We put Noble Audio’s ten-driver flagship through the paces
Sat Jul. 4, 2015
Nothing like a cold beer on a warm summer day. But let’s say you’re just plain thirsty. Wadya got? Gun to your head, you’re in a desert and I’m giving you a choice of a gallon of water or beer. What do you take?
Say whattttt? You choose the stuff of life? Yeah, that’s what I thought.
There’s no flash in this thing. It quenches your thirst, and it just keeps coming back. You know how this beer can’t go with that food, or that wine doesn’t pair well with that meat? Well, if that floats your boat, you’re not gonna want to take the Kaiser 10 out to sea. I’m sorry, but water goes with everything.
Drink up, and enjoy this quote from the master:
The Kaiser 10 is shapeless, formless, like water. When you pour water in a cup, it becomes the cup. When you pour water in a bottle, it becomes the bottle. When you pour water in a teapot, it becomes the teapot. Water can drip and it can crash. Be water, my friend.
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Form Factor: Acrylic Custom In-Ear Monitor
Damage: $1599 USD
Build Quality: Pretty good, but feels a little light
Fit: Unique. Loose-fitting on the outer ear portion, but very deep in the canals. It basically hangs on via the canals
Accessories: A very big hardcase- biggest I’ve seen so far- a soft pouch, some stickers, and a standard stock cable[/box]
Straight from the Horse’s Mouth: An Interview with Noble Audio
Interviewee: Dr. John Moulton, Owner and Founder
What is your company’s history?
My dad was an audiologist by training, and when he saw Westone got started he wanted to do it too. He didn’t have the chance to but I did. We partnered with Heir Audio to start with, because we had a partner in China who was a personal friend of my family and especially my dad. But when that when south we branched out on our own, keeping our former employees in China as partners.
Can you describe your philosophy for how products should sound, and how you tune or voice them?
I try to go for a range of products. Noble 6, Noble 5… They all sound different. I started getting into audio when I was 8. At that time my family had 12-inch speakers, Fischer speakers. Also had a Toshiba at one point. Growing up, I had different genres of music that I liked, that each played best on different speakers. Country Western for example didn’t do so well on 12-inch speakers, because you get vocals that are a bit muddy. I also liked Guitars, RnB, Hip Hop (does great with 12-15 inch cones), Rap. Each one of these genres sounded different, and worked best in different speakers. So I took this personal experience as a starting point to design my range.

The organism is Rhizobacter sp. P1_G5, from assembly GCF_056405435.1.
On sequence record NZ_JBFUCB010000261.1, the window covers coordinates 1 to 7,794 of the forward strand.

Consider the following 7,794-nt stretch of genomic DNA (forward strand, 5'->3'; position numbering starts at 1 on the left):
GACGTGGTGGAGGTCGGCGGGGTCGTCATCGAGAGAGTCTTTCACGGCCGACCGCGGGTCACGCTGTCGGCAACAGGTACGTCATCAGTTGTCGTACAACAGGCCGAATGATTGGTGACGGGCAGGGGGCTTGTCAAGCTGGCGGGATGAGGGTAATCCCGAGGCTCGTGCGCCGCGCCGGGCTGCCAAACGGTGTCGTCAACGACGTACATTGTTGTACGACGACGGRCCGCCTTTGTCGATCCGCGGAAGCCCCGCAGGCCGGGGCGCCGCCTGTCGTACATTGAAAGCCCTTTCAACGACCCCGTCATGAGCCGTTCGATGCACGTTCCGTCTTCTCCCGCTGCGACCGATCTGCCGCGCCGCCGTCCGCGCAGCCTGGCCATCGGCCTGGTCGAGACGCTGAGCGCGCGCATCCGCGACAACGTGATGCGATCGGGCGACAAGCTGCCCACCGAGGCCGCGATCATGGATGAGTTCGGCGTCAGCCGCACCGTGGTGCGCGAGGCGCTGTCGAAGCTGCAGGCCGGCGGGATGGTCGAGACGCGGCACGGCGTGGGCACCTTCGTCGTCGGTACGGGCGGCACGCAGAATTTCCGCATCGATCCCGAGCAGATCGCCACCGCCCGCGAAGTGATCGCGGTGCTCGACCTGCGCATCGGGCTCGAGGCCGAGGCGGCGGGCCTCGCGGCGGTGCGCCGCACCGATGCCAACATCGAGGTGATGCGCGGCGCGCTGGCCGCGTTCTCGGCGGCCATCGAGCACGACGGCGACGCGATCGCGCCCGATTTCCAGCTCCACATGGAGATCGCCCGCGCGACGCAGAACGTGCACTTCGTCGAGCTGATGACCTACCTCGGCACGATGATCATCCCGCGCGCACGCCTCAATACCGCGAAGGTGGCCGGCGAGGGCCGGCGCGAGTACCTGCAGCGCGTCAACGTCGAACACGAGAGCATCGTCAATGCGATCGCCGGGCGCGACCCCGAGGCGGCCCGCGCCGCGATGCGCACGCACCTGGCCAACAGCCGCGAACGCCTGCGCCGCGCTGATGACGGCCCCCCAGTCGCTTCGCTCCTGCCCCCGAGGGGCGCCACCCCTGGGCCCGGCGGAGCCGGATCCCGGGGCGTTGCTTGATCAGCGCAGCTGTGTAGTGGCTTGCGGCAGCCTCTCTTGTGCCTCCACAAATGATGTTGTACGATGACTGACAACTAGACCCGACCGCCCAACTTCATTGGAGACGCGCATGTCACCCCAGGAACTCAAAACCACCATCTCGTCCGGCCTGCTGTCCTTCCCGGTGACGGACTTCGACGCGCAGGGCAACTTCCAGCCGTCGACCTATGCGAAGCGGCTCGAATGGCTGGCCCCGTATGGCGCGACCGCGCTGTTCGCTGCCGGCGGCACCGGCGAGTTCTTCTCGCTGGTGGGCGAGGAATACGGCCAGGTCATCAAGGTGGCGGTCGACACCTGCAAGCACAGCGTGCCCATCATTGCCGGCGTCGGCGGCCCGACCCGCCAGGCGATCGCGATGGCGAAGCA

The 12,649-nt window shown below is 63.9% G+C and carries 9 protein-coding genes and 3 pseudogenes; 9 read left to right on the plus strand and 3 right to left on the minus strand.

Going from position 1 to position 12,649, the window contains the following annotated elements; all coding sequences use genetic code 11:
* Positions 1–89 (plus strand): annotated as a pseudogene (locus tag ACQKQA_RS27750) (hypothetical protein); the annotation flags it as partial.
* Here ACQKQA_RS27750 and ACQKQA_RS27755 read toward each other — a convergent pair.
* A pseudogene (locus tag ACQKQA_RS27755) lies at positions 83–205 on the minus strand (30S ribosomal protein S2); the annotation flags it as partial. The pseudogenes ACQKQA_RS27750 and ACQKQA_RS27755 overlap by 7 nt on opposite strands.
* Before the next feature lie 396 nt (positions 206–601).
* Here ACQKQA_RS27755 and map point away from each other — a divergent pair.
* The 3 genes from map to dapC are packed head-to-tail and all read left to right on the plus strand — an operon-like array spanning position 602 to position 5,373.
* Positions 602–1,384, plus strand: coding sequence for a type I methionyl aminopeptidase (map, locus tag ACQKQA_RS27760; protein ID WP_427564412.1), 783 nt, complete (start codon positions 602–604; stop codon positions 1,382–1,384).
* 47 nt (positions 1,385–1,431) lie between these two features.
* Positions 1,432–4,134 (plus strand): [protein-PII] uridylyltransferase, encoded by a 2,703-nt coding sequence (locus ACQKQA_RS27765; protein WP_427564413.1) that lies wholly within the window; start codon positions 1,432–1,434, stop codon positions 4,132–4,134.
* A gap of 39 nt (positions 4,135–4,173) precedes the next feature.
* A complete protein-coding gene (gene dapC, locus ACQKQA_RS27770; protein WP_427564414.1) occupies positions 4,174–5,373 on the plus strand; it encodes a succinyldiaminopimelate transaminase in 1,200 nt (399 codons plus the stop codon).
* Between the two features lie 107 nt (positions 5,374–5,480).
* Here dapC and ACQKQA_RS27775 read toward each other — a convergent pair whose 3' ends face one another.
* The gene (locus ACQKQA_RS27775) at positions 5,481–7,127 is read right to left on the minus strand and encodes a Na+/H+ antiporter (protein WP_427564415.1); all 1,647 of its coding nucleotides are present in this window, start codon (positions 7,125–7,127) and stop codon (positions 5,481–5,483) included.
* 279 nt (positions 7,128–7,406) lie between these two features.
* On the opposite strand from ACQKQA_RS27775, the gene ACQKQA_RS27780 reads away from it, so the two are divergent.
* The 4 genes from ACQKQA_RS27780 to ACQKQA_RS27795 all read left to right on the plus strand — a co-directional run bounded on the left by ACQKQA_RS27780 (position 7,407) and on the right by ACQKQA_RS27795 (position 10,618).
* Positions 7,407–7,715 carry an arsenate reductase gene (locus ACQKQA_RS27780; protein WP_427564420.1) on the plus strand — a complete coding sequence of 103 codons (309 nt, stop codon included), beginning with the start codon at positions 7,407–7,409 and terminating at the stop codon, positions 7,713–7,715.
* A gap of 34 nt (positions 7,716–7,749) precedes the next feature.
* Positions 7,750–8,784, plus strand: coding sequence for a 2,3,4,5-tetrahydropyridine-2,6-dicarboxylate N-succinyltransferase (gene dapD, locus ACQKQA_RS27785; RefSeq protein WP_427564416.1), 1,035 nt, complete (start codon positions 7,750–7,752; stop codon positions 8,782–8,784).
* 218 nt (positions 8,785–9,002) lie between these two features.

What do you see as different or unique about your flagship?
The K10 was actually first conceived in Thailand- even before the Heir Audio days. It was going to be my 10-driver design, but then when Noble Audio was formed, we did more experimenting, Kaiser came into the picture, and we modified it somewhat from my original design. In terms of how it sounds: I wanted the bass to be tight and quick, and somewhat ‘hidden’- there but not always there. The highs had to be clean, good quality, and the bass shouldn’t interfere with that. What you end up with, with these in mind, is an all-rounder that basically works for all genres. I didn’t want my flagship to be pigeon-holed into a specific genre of music. Ironically, some people ended up being not overwhelmed exactly because of this. But it was important to me that our flagship not be polarising. The 8a, from the Heir Audio days, for example was a bit polarising. The lows were fantastic, but that was pretty much it.
PS, as an aside, I think the Savant’s reached that as well. Some think the K10 is still better, and others think the Savant probably has a bit more high-end extension. I could probably support both those views. Rounding off the top three IEMs in my lineup that I think are really representative, is the Noble 4.
Where do you see the industry headed?
You’ll probably be getting more and more small hearing aid companies entering this market with little to lose. What would be interesting to see is if the big hearing aid companies enter this market as well. At this point, the IEM market is way more competitive than the hearing aid one. For hearing aids, audiologists have to be registered, licensed, trained, certified, etc, and so they can charge high prices. Not the case in the IEM world.